The 4 Times Table

The 4 Times Table

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4 Times Table Poster

The 4 times table is:

  • 1 × 4 = 4
  • 2 × 4 = 8.
  • 3 × 4 = 12
  • 4 × 4 = 16
  • 5 × 4 = 20
  • 6 × 4 = 24
  • 7 × 4 = 28
  • 8 × 4 = 32
  • 9 × 4 = 36
  • 10 × 4 = 40
  • 11 × 4 = 44
  • 12 × 4 = 48

Learning the 4 Times Table from the 2 times table

  • To learn the four times table, it is helpful to already know the two times table.
  • The 4 times table is simply double the 2 times table.
  • To double the answers of the 2 times table, we simply add the number to itself.
  • For example if we know that 5 × 2 = 10, we can double 10 to see that 5 × 4 = 20.
  • To multiply a number by 4, double it and double it again.
  • The last digits of the 4 times table repeat the pattern of 4, 8, 2, 6 and 0.

To multiply a number by 4, double it and double it again.

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4 Times Table example of 3 times 4

  • To multiply a number by 3, double the number and double it again.
  • To double a number, add it to itself.
  • 3 + 3 = 6 and so, doubling 3 equals 6.
  • 6 + 6 = 12 and so, doubling 6 equals 12.
  • 3 × 4 = 12

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4 Times Table Flashcards

Click on the 4 times table flashcards below to memorise the 4 times table.

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4 Times Table Worksheets and Answers

The 4 Times Table

What is the 4 Times Table

The 4 times table is:

  • 1 × 4 = 4
  • 2 × 4 = 8
  • 3 × 4 = 12
  • 4 × 4 = 16
  • 5 × 4 = 20
  • 6 × 4 = 24
  • 7 × 4 = 28
  • 8 × 4 = 32
  • 9 × 4 = 36
  • 10 × 4 = 40
  • 11 × 4 = 44
  • 12 × 4 = 48

Below is a chart showing the complete 4 times table.

4 Times Table chart

The 4 times table can be formed by counting in fours.

Simply add 4 to any number in the 4 times table to get to the next number in the 4 times table.

How to Learn the 4 Times Table

The easiest way to learn the 4 times table is to double the answers in the 2 times table. To multiply a number by 4, simply double it and double it again.

To double a number, simply add it to itself.

The 4 times table repeats the pattern of digits ending in 4, 8, 2, 6 and 0. This pattern can help us to work out the next number in the 4 times table.

Below is the 2 times table chart.

We can make the 4 times table chart by doubling each answer in the 2 times table chart.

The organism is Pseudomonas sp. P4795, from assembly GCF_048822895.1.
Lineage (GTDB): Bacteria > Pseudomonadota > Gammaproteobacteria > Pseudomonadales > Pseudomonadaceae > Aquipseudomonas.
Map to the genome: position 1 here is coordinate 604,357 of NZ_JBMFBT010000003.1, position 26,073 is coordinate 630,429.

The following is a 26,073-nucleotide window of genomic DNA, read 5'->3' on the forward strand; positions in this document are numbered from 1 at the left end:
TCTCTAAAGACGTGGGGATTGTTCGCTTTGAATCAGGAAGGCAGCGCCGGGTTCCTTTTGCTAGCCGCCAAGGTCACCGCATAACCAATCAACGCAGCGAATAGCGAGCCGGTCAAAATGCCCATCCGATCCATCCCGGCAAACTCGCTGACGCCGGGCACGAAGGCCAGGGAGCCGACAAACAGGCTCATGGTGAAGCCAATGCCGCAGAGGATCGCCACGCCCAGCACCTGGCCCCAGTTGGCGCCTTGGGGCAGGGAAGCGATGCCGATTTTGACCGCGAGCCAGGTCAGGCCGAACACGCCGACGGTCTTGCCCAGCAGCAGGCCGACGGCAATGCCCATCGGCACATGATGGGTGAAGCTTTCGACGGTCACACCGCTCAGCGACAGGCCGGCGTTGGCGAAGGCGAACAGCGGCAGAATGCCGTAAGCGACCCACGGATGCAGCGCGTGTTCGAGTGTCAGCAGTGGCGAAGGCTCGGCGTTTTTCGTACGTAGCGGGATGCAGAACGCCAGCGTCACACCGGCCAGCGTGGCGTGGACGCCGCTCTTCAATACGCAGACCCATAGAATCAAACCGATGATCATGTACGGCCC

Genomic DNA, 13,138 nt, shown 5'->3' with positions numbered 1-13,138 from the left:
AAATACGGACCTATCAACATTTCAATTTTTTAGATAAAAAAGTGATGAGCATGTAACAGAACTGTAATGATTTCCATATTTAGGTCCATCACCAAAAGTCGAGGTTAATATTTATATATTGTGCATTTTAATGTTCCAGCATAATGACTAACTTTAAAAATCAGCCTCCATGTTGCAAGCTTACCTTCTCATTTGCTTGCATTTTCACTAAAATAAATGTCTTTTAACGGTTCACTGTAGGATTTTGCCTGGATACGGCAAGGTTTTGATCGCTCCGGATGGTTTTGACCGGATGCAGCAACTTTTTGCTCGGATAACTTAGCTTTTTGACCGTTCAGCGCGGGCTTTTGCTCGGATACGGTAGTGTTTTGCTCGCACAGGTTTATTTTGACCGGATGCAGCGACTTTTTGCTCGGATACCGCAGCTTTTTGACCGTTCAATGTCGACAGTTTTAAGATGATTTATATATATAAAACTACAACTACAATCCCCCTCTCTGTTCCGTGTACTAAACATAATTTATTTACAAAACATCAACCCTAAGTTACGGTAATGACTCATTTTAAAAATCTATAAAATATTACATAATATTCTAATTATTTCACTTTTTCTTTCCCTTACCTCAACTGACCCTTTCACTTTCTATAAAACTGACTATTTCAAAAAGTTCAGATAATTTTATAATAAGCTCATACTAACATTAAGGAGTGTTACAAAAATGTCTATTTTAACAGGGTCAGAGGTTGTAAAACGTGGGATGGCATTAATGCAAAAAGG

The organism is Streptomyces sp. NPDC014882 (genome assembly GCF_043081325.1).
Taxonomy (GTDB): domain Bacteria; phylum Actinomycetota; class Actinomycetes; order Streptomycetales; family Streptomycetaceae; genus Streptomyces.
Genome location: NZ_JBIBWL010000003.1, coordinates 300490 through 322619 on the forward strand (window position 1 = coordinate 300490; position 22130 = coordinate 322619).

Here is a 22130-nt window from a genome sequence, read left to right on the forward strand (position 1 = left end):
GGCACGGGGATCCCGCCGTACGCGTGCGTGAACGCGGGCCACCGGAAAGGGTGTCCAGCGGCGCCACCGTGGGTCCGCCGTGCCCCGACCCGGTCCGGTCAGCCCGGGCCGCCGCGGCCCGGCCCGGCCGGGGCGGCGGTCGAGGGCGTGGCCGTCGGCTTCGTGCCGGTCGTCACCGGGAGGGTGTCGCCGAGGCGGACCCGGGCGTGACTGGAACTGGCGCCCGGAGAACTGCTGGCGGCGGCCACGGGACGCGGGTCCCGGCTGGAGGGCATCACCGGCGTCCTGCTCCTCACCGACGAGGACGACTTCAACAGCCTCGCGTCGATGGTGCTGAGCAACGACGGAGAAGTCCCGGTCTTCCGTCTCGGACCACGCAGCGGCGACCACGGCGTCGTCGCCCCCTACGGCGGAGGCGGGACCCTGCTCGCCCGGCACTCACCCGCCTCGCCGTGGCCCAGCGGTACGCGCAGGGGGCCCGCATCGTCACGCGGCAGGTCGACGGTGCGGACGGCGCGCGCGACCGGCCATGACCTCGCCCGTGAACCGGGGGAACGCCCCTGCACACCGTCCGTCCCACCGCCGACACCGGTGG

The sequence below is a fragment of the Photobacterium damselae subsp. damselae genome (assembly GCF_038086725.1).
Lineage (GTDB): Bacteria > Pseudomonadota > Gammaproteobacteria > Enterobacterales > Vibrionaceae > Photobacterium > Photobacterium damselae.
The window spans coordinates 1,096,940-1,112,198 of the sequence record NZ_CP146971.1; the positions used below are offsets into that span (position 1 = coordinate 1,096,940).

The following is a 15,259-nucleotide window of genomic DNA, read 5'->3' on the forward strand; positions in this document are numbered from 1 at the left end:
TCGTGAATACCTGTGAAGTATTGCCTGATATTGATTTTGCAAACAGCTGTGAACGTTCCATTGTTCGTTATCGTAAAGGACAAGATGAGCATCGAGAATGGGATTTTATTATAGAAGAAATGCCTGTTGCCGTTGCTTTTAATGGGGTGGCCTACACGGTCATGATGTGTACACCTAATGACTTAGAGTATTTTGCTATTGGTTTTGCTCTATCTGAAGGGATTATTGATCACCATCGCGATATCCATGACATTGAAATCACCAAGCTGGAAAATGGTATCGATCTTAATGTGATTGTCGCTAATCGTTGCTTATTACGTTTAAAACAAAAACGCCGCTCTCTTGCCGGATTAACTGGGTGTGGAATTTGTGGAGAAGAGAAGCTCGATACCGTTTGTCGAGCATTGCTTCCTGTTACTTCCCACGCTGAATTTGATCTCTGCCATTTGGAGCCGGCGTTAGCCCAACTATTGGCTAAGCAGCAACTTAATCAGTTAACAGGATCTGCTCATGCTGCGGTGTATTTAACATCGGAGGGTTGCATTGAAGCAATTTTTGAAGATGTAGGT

4 Times Table trick of doubling the 2 times table

For example, to find 2 × 4, we double two and then double it again.

2 + 2 = 4, so 2 doubled is 4.

We then double 4.

4 + 4 = 8.

4 times 2 by doubling and doubling again

Therefore 2 × 4 = 8.

If we know the 2 times table, then we can easily find the 4 times table.

By remembering 2 × 2 = 4, we can double it to see that 2 × 4 = 8.

Here is another example of 3 × 4.

We double 3 and then double it again.

3 + 3 = 6 and so, 3 doubled is 6.

We then double 6.

6 + 6 = 12 and so, 6 doubled is 12.

4 Times 3 by doubling and doubling again

Therefore 3 × 4 = 12.

If we remember that 3 × 2 = 6, then we can double the result to see that 3 × 4 = 12.

Here is the example of 5 × 4.

To multiply 5 by 4, we double 5 and then double it again.

5 + 5 = 10 and so, 5 doubled is 10.

10 + 10 = 20 and so, 10 doubled is 20.

4 Times 5 by doubling and doubling again

Therefore 5 × 4 = 20.

If we knew that 5 × 2 = 10, then we can double this result to see that 5 × 4 = 20.

We can also remember the 4 times table by recognising that we add 4 to get from one answer to the next.

To help us add 4, we can remember the pattern of the last digits ending in 4, 8, 2, 6 and then 0.

Because the 4 times table ends in only 4, 8, 2, 6 and 0, all numbers in the 4 times table are even. No numbers in the 4 times table are odd.

This pattern of 4, 8, 2, 6, 0 repeats as seen in the 4 times table chart below.

pattern of even numbers in the 4 times table

Therefore we can use this repeating pattern to help learn which number comes next.

For example, if we remember that 3 × 4 = 12, then we can use this answer to work out 4 × 4.

12 ends in a 2 and the next digit after 2 in the pattern of 4, 8, 2, 6, 0 is a 6.

12 + 4 = 16 and so, 4 × 4 = 16.

We can simply add on 4 from 3 × 4 to find 4 × 4.

If we remember that 10 × 4 = 40, then we can work out 9 × 4 by subtracting 4 from 40.

We can see that 6 is before 0 in the repeating pattern of 4, 8, 2, 6, 0 and so, 40 – 4 = 36.

If 10 × 4 = 40, then we can work out that 9 × 4 = 36.

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Now try our lesson on Multiplying by 100 where we learn how to multiply by 100.